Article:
As luck would have it, in 2013 young people took to the streets of São Paulo and Rio de Janeiro to protest against local government officials over rising prices for public transportation and other services. An element of the middle class became convinced that the police needed to attack the street protesters and supported the violence that ensued. A few months later, the most reactionary faction of the middle class captured the protests and managed to redirect dissatisfaction against the federal government, headed by Dilma Rousseff (Brazil’s president from 2011 until 2016). They replaced mobilization against tariff increases with outrage over corruption and presented the revamped neoliberal model as the solution to the country’s problems.

While some of these grievances were legitimate, the protests were taken over by extreme nationalist and authoritarian forces. Despite being clearly antidemocratic, the mobilization gained traction based on a recurring narrative in Brazilian political history: the claim that the left is particularly corrupt. This had been deployed in 2006 against Lula (who was president from 2003 to 2010) but, with his popularity then growing, it came to nothing. On the other hand, Rousseff, a far less charismatic politician than her predecessor, who presided over an economy in decline, was vulnerable to this line of attack.

Removing Rousseff was seen as the perfect opportunity to reimplement the neoliberal agenda, and then-Vice President Michel Temer made his move. After coming to power in 2016 through a parliamentary coup that removed the country’s first female president, Temer wasted no time in privatizing public services, opening the economy to international capital, eliminating labor protections and pursuing other neoliberal policies, yet he struggled to gain widespread support. This disconnect between deeply-conservative forces returning to power in the middle of a presidential term but without a clear mandate for their policies paved the way to a free-for-all situation in the election of 2018, when mainstream conservative parties could not find traction with voters and the only truly popular figure — Lula — had been illegally barred from running.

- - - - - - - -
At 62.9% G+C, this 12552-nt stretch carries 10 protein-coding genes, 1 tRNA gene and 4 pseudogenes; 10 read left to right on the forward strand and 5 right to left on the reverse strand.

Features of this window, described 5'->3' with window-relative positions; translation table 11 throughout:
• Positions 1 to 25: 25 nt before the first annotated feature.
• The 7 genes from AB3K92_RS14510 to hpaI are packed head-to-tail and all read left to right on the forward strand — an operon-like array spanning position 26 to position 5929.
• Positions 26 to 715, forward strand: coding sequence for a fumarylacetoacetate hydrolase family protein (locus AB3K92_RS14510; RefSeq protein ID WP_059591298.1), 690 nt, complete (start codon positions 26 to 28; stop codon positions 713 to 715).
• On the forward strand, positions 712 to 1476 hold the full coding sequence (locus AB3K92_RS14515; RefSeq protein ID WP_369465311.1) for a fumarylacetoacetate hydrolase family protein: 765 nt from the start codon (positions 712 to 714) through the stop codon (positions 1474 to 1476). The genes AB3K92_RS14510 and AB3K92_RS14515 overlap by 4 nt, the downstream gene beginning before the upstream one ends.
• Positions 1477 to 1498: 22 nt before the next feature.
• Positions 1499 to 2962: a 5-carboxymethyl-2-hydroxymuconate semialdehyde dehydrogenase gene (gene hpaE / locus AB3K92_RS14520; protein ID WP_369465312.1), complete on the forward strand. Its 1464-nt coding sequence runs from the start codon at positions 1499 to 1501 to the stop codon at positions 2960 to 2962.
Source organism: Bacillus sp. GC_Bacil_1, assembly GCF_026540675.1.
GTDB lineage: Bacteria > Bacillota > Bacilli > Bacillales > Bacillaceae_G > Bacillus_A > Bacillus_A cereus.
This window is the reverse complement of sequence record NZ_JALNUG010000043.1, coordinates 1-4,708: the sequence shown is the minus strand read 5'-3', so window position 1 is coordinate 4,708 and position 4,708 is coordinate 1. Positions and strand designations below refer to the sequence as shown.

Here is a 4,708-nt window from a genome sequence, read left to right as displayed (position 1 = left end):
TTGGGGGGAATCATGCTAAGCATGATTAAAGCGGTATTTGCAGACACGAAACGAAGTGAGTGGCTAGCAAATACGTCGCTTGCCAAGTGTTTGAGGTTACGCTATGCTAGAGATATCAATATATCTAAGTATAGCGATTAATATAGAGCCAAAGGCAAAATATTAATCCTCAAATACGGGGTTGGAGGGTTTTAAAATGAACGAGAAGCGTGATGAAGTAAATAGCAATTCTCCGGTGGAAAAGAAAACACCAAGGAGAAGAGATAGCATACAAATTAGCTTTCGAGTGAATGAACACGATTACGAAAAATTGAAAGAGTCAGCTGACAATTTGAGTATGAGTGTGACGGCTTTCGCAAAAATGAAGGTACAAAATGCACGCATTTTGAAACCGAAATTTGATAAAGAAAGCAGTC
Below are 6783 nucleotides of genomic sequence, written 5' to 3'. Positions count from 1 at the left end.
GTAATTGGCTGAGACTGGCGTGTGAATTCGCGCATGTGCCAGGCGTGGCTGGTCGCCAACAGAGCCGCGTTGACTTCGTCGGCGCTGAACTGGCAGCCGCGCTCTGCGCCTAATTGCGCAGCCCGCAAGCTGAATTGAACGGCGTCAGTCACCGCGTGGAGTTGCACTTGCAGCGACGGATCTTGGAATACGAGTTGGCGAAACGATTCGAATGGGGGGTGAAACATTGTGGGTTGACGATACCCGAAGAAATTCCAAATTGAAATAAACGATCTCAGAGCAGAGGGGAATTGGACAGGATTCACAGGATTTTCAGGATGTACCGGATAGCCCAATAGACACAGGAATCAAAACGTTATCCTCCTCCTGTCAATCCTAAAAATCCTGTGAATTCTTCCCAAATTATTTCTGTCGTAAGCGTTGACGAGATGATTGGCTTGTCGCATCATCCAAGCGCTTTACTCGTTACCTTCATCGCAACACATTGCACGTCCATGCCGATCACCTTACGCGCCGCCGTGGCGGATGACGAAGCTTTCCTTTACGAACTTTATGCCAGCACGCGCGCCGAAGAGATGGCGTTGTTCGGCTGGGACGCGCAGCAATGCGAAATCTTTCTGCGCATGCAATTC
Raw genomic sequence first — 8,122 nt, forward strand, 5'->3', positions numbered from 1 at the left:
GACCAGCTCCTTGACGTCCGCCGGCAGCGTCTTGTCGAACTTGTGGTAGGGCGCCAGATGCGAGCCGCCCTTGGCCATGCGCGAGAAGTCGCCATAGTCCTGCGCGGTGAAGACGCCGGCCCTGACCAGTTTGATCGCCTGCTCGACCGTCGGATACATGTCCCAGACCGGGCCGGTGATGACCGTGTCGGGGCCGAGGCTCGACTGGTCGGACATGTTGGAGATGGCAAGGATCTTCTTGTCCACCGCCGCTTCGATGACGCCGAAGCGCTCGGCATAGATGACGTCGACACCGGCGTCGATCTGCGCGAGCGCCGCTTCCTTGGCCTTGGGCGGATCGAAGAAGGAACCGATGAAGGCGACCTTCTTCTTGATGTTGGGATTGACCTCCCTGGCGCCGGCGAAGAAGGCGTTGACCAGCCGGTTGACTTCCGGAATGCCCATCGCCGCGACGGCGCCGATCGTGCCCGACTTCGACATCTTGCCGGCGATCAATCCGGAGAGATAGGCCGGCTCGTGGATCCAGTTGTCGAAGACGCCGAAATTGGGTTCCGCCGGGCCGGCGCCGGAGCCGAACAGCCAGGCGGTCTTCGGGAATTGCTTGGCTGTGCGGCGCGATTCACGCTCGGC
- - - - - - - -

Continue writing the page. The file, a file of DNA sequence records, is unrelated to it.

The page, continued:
This perfect-storm scenario allowed Bolsonaro, a rather unremarkable member of congress who had built his career by praising the military dictatorship that ruled the country from 1964 until 1985, to rebrand himself as an anti-establishment candidate who would, with God’s blessing, fix the country’s (in many ways fabricated) crisis.